Water, Sewer, Trash Rates Increasing

Water and sewer rates are increasing, but not as much as some City Councillors initially feared.

Most of the City’s residential water and sewer customers will see an increase of 1 percent in rates for Fiscal Year 2020, and larger users will see a 4 percent increase.

In June, City Manager Thomas Ambrosino presented the Council with a proposed three percent increase for water and sewer customers who use less than 2,500 cubic feet of water. A 5 percent increase was proposed for customers who use more than that amount.

In June, a number of Councillors spoke out against the proposed increases.

“This is killing the poor people who live here,” said District 6 Councillor Giovanni Recupero. “This is not only going to drive the homeowners out, this is going to drive the tenants out, too. This is a bad thing to go up this much.

Following a public hearing on the rates earlier in July, Ambrosino and Public Works Commissioner Fidel Maltez discussed concerns about rising sewer rates, according to a letter the City Manager sent to the Council.

“Although rising rates are inevitable when the majority of the City’s water and sewer costs are determined by charges from the MWRA, and those charges rise each and every year, we are cognizant of the City’s need to try to keep the rate increases moderate,” Ambrosino stated.

After looking at some of the recent improvements to the water system in the past year, including the start of the program to replace aging water meters throughout the system and better tracking of water use by contractors, Ambrosino said he believes the City will be able to reduce non-billable usage.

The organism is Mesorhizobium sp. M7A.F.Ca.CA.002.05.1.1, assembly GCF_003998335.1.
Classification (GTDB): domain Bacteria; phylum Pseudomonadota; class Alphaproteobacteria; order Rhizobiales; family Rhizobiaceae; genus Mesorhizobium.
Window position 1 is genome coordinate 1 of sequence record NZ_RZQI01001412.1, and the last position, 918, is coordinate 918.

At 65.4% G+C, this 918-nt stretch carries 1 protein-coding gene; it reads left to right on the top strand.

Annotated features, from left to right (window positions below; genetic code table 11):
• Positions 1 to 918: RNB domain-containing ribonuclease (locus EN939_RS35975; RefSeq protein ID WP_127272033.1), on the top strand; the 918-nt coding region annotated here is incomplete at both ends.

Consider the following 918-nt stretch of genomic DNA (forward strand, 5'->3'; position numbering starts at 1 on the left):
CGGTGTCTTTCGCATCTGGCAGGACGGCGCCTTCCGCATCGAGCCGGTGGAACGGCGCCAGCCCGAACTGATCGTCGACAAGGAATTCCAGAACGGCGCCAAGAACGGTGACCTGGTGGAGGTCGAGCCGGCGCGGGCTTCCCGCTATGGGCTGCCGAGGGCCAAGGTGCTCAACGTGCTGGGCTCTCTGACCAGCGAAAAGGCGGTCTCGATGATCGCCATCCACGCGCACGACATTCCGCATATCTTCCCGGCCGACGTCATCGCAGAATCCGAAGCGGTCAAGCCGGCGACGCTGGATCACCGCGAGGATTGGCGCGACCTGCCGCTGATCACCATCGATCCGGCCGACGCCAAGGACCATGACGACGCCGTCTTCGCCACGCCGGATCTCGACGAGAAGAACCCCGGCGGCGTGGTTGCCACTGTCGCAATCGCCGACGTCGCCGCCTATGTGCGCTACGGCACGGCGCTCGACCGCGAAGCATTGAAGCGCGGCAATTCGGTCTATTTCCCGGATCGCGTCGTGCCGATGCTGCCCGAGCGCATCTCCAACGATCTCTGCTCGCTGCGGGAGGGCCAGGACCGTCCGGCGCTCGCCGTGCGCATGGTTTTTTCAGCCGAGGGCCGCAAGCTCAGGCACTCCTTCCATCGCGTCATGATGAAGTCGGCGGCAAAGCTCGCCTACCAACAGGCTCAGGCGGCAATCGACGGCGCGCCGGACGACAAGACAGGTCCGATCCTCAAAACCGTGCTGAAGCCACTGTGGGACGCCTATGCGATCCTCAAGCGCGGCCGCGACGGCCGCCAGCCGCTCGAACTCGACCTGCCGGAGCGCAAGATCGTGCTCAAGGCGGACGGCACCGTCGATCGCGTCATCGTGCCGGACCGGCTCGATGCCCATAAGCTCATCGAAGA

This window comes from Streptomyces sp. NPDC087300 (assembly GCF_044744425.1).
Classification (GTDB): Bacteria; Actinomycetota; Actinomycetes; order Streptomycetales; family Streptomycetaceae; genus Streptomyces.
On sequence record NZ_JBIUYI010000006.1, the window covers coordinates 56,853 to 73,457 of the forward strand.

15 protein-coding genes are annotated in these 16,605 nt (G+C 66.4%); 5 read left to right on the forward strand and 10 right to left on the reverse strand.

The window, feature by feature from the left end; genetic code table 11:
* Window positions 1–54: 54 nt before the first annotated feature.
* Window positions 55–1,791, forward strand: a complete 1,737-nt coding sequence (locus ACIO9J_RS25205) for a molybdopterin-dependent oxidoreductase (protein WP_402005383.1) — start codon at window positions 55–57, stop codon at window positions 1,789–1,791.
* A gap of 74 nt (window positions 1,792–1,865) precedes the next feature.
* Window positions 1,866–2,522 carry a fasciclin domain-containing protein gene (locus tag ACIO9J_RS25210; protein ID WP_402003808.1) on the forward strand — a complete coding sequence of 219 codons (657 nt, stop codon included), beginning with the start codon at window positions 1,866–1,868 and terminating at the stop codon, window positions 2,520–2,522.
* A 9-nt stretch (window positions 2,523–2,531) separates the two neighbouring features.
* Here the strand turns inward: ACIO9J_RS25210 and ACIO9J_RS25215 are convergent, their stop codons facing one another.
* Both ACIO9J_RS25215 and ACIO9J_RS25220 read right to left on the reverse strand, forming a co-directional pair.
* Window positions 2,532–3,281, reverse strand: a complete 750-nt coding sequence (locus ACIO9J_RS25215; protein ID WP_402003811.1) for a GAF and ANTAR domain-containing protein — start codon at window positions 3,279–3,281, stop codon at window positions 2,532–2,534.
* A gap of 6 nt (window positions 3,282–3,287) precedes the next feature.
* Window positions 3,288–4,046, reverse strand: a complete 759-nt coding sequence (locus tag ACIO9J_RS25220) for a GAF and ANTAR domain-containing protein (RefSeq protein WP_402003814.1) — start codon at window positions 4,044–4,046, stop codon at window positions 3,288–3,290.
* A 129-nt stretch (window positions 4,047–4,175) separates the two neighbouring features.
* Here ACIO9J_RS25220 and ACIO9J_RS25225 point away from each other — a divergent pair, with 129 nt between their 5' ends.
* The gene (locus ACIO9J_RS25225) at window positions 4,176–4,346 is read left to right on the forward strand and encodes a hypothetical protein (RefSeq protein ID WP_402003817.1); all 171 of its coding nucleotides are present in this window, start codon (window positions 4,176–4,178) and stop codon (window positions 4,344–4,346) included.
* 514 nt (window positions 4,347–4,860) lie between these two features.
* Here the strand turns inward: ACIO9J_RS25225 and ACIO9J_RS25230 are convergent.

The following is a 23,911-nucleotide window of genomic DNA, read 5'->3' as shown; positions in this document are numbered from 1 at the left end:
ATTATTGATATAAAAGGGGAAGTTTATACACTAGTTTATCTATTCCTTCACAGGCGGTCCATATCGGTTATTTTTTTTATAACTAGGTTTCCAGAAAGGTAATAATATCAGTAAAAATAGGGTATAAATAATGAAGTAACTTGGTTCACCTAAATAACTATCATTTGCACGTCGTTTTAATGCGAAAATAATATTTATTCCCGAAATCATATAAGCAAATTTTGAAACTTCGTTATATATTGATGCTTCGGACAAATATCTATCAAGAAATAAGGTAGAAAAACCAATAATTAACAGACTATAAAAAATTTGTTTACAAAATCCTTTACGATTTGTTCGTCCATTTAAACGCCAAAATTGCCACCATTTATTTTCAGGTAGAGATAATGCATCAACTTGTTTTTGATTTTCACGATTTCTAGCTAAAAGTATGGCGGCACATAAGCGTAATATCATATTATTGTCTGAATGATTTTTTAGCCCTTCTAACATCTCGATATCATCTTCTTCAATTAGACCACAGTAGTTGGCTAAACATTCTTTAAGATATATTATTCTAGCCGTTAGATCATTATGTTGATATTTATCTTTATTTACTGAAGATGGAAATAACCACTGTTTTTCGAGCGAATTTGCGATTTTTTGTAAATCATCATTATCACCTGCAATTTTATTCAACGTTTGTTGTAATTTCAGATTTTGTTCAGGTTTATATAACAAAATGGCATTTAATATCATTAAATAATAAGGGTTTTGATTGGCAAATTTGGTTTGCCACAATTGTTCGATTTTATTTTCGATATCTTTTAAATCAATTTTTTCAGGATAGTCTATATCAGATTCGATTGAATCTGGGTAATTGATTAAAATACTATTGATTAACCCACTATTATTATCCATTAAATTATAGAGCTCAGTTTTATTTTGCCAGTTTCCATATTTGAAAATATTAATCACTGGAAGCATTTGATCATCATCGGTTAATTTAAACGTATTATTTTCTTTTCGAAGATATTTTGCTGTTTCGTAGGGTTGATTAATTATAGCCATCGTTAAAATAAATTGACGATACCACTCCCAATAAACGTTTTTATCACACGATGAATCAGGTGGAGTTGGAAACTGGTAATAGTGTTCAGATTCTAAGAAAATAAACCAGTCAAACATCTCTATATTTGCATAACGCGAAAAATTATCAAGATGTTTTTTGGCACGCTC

The City Manager said he also plans to implement a better process for water and sewer rate-setting, beginning next year. Those plans include a spring subcommittee meeting with the City Council to present recommendations for water and sewer rates for FY21.

While the water and sewer rate increases are lower than initially proposed, there will be a heftier price to pay for the City trash rate with a 10 percent hike.

“For the past several years, we have been running deficits in our trash accounting because the rate has not been sufficient to cover the true cost of solid waste collection and disposal in the City,” Ambrosino stated.

The 10 percent increase is an effort to eliminate that deficit.

The new FY20 trash rate is $33.10 monthly for residential property and $156.15 monthly for commercial units in mixed buildings. Owner-occupied units will remain exempt from the fee.

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Major Essex Street Project to Begin July 8

The Essex Street Utility and Roadway Improvement Project is set to start construction on July 8, and will encompass Essex Street from Pearl Street to Highland Street, and Highland Street from Marginal Street to Maverick Street.

Essex Street currently has utility lines that date back to as old as 1906.

As utility infrastructure ages, the integrity of the materials start to deteriorate which can cause utility breaks, leaks and other issues. These problems can create above ground issues such as sinkholes, settling, and cracking, which can make for difficult driving which adds wear and tear on vehicles.

Essex Street currently has old brick sewer mains with several broken sections that have allowed ground water to enter the sewer system, and also allows sewage to seep into the ground. Groundwater is a part of the ecosystem and should remain in the ground, not redirected into the sewer system, City officials said. The sewer pipe is located under a large water pipe (36 inches) owned by the MWRA, which makes it difficult to access and maintain. The Essex Street project will replace sewer mains where possible, and in hard to reach areas, it will place a structural liner that will reinforce the existing pipe.